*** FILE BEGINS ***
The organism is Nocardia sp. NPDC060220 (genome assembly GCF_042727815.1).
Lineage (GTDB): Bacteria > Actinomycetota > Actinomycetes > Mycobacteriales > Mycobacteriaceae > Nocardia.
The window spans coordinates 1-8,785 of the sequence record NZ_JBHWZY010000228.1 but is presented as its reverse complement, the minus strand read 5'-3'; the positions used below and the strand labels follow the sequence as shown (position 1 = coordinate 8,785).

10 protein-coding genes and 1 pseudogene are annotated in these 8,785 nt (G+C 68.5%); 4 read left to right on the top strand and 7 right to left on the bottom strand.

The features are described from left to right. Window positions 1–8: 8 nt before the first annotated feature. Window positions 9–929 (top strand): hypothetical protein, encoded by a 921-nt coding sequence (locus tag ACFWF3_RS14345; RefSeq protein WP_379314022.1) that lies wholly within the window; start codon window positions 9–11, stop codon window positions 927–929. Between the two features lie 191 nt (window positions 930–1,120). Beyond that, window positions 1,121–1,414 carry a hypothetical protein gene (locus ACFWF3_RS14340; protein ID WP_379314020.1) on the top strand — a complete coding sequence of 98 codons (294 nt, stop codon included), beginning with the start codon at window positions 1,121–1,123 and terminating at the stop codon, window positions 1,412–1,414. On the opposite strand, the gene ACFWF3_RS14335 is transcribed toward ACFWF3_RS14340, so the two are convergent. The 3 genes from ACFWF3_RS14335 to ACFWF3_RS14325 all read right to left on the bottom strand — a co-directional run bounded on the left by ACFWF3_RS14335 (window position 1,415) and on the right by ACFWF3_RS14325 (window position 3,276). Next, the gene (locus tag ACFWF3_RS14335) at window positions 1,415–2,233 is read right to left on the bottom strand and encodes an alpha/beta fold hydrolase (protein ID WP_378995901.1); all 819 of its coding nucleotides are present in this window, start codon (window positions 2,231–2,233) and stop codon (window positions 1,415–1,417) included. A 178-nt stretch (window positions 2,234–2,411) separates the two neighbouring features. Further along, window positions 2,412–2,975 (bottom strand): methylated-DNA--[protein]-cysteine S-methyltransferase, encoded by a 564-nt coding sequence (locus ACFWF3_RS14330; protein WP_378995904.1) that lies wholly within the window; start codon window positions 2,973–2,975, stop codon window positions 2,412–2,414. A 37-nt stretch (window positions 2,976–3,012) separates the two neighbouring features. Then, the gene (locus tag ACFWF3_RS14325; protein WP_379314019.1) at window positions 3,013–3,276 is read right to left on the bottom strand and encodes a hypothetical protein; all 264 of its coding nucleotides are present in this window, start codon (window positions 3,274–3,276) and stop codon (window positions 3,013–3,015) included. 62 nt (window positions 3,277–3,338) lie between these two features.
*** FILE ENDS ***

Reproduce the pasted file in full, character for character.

The organism is Nocardia sp. NPDC060220 (genome assembly GCF_042727815.1).
Lineage (GTDB): Bacteria > Actinomycetota > Actinomycetes > Mycobacteriales > Mycobacteriaceae > Nocardia.
The window spans coordinates 1-8,785 of the sequence record NZ_JBHWZY010000228.1 but is presented as its reverse complement, the minus strand read 5'-3'; the positions used below and the strand labels follow the sequence as shown (position 1 = coordinate 8,785).

10 protein-coding genes and 1 pseudogene are annotated in these 8,785 nt (G+C 68.5%); 4 read left to right on the top strand and 7 right to left on the bottom strand.

The features are described from left to right. Window positions 1–8: 8 nt before the first annotated feature. Window positions 9–929 (top strand): hypothetical protein, encoded by a 921-nt coding sequence (locus tag ACFWF3_RS14345; RefSeq protein WP_379314022.1) that lies wholly within the window; start codon window positions 9–11, stop codon window positions 927–929. Between the two features lie 191 nt (window positions 930–1,120). Beyond that, window positions 1,121–1,414 carry a hypothetical protein gene (locus ACFWF3_RS14340; protein ID WP_379314020.1) on the top strand — a complete coding sequence of 98 codons (294 nt, stop codon included), beginning with the start codon at window positions 1,121–1,123 and terminating at the stop codon, window positions 1,412–1,414. On the opposite strand, the gene ACFWF3_RS14335 is transcribed toward ACFWF3_RS14340, so the two are convergent. The 3 genes from ACFWF3_RS14335 to ACFWF3_RS14325 all read right to left on the bottom strand — a co-directional run bounded on the left by ACFWF3_RS14335 (window position 1,415) and on the right by ACFWF3_RS14325 (window position 3,276). Next, the gene (locus tag ACFWF3_RS14335) at window positions 1,415–2,233 is read right to left on the bottom strand and encodes an alpha/beta fold hydrolase (protein ID WP_378995901.1); all 819 of its coding nucleotides are present in this window, start codon (window positions 2,231–2,233) and stop codon (window positions 1,415–1,417) included. A 178-nt stretch (window positions 2,234–2,411) separates the two neighbouring features. Further along, window positions 2,412–2,975 (bottom strand): methylated-DNA--[protein]-cysteine S-methyltransferase, encoded by a 564-nt coding sequence (locus ACFWF3_RS14330; protein WP_378995904.1) that lies wholly within the window; start codon window positions 2,973–2,975, stop codon window positions 2,412–2,414. A 37-nt stretch (window positions 2,976–3,012) separates the two neighbouring features. Then, the gene (locus tag ACFWF3_RS14325; protein WP_379314019.1) at window positions 3,013–3,276 is read right to left on the bottom strand and encodes a hypothetical protein; all 264 of its coding nucleotides are present in this window, start codon (window positions 3,274–3,276) and stop codon (window positions 3,013–3,015) included. 62 nt (window positions 3,277–3,338) lie between these two features.